Making History in Central North America

Based on the world-renowned collections of the Newberry Library in Chicago, “Frontier to Heartland” offers access to historical primary sources, scholarly perspectives on the past, and resources to help you use the site.


Essays with a point of view

In words and pictures Perspectives explain how central North America came to be known as a "frontier" and then a "heartland." You can trace the history of the region over 400 years, consider the cultural power of images, or learn how to read historic maps.


Thematic collections of images

Galleries are a quick way to view a range of themes in Frontier to Heartland.  Each gallery presents eight related images and links to the image collection.

Browse Archive

Memorandum regarding the Till murder trial, September 13, 1955, Chicago Sun-Times.

While visiting his relatives in Mississippi during the summer of 1955, fourteen-year old Chicagoan Emmett Till was lynched for allegedly whistling at a white woman. Till's mother insisted on bringing…

Karte von Michigan

Farmer, John, 1798-1859
John Farmer became the premier cartographer of Michigan in the early nineteenth century, publishing his first map of the state in 1826. This 1834 map, published in German, indicates the location of a…

Grain elevators, Central Illinois

Higbie, Tobias
Two grain elevator facilities west of Champaign, Illinois. On the left, the larger facility is that of The Andersons Grain and Ethanol Group. On the right, the much smaller Rising Farmers Grain…

Farm woman gathering eggs

Chicago, Burlington & Quincy Railroad Company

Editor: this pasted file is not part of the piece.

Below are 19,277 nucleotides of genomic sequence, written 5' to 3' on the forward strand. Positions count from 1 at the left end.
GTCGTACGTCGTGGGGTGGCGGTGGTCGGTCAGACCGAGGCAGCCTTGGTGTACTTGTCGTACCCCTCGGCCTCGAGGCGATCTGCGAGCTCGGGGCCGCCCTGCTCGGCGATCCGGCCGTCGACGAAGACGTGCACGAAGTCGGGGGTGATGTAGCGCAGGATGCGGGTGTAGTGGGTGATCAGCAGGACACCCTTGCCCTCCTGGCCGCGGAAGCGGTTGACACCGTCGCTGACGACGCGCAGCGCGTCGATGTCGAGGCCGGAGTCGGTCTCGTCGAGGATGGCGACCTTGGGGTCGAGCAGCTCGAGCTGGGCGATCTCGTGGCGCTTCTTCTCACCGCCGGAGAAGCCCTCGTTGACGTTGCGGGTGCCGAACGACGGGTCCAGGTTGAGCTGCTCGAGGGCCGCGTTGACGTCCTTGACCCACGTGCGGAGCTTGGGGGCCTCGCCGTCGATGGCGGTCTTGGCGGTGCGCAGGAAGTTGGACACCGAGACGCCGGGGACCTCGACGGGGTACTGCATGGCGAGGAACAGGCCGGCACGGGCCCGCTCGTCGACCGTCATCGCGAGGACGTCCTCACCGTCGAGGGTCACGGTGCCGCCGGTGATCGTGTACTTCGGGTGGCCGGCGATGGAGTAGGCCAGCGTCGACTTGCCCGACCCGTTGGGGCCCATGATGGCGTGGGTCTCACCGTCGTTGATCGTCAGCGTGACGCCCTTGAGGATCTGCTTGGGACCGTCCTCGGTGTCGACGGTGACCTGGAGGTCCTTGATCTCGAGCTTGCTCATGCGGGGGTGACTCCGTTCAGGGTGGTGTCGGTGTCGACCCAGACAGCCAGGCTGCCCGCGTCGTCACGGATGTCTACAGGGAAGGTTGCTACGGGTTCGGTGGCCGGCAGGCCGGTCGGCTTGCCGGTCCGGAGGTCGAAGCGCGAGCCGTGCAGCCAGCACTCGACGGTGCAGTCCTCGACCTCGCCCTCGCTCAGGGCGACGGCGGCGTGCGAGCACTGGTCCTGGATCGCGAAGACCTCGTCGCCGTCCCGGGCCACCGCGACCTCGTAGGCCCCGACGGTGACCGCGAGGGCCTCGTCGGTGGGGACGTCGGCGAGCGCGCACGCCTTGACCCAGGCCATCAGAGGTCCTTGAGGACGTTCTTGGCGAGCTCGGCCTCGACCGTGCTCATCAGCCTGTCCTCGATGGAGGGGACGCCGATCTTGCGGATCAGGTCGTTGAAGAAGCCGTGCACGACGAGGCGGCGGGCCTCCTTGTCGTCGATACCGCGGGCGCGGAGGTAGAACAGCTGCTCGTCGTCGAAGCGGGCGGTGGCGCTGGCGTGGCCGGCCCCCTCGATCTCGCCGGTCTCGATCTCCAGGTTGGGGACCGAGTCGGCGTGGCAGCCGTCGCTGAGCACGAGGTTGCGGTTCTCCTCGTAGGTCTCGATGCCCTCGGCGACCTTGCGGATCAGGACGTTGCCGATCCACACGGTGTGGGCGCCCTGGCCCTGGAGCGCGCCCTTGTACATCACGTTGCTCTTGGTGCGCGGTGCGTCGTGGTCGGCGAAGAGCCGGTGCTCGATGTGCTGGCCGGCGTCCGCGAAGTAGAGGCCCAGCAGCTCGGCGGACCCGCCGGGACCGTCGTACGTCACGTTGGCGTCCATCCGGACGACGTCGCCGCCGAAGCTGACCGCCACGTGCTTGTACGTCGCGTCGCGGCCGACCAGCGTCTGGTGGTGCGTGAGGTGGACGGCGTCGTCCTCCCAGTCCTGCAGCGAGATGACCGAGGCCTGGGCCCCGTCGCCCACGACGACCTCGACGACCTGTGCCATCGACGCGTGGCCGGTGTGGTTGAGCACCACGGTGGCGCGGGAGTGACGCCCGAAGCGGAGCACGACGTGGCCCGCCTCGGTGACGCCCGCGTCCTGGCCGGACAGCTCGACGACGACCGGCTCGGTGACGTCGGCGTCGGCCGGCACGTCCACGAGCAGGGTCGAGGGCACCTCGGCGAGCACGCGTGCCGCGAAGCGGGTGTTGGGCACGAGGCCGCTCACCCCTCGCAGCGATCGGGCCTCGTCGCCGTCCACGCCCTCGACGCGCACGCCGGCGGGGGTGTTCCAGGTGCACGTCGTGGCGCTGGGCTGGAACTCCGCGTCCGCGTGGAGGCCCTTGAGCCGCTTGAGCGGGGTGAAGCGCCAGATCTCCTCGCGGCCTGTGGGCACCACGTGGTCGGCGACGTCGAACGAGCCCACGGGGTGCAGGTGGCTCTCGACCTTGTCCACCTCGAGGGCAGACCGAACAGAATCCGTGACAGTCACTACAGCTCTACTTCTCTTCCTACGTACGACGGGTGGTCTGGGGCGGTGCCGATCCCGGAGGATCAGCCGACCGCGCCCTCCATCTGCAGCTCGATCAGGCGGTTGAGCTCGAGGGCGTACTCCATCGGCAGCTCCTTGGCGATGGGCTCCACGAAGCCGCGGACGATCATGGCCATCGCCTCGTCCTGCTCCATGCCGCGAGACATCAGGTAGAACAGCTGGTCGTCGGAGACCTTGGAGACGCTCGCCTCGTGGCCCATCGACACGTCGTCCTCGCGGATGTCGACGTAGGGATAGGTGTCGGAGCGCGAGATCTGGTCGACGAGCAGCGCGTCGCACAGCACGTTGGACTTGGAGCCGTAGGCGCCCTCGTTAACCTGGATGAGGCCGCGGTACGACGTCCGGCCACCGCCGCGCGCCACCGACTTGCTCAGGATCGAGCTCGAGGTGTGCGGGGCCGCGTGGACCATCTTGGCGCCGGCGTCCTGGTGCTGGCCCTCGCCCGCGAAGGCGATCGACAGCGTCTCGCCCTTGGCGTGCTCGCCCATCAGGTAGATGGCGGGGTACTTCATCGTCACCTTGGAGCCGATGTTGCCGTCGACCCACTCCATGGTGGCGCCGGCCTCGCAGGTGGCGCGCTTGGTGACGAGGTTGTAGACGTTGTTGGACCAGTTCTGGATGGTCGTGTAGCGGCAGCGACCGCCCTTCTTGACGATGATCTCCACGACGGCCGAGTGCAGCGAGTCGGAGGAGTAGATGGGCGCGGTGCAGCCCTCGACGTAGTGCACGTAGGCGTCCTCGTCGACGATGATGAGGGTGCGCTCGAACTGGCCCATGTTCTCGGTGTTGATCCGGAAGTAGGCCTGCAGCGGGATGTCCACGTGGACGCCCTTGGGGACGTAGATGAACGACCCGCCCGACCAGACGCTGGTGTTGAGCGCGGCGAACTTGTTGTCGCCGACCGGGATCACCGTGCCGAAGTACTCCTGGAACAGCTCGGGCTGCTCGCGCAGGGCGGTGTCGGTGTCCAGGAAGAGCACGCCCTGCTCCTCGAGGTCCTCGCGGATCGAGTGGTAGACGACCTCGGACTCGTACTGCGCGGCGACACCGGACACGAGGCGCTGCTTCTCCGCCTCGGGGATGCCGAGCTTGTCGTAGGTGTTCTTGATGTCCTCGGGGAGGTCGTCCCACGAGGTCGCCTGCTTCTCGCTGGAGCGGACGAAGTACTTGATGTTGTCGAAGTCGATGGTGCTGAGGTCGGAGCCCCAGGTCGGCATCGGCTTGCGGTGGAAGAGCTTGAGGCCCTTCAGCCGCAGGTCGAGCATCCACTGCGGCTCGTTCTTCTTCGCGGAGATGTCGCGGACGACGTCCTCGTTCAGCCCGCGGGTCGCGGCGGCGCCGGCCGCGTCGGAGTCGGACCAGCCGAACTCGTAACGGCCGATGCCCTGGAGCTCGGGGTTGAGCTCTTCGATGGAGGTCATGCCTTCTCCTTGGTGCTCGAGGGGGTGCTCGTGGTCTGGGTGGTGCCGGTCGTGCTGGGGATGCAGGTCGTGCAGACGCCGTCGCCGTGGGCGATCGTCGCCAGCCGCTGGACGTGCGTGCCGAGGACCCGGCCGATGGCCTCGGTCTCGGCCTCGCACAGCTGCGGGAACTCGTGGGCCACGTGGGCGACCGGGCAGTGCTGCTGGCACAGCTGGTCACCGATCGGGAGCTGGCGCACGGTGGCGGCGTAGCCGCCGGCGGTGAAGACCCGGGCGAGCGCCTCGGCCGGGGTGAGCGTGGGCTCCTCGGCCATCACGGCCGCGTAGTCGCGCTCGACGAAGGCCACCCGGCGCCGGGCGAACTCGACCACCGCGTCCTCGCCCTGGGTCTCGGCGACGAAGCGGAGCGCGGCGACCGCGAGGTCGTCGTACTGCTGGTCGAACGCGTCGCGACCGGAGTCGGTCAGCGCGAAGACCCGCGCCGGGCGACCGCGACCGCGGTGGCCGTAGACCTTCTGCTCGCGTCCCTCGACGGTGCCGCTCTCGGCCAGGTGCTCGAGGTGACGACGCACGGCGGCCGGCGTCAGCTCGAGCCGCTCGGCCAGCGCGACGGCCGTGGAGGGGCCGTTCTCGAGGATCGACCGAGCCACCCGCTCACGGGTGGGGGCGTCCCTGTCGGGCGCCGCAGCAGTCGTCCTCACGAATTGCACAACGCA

Although tending poultry was considered "women's work" on midwestern farms, it was a profitable enterprise that brought in much needed cash for farm families.

Factory worker filing small gun parts, Milwaukee

Hollem, Howard R.
Photographers working for the U.S. Office of War Information documented the dependence of factories on women workers. In February 1943 this young woman at the Vilter Manufacturing Company in…

Help Lift the Lid

An advertisement for an evening at Chicago's Dill Pickle Club.

There Ought to Be School for the Instruction of Women Voters

McCutcheon, John T. (John Tinney), 1870-1949
This cartoon appeared in the _Chicago Tribune_ five days after the Illinois House of Representatives approved women's suffrage in Illinois.

Annie Oakley

Fox, Richard, K.
The sharpshooter Annie Oakley (1860-1926) was born Phoebe Ann Moses to a poor Ohio farming family. To feed and support her family she learned to trap and shoot, and later performed shooting tricks on…
Four more random images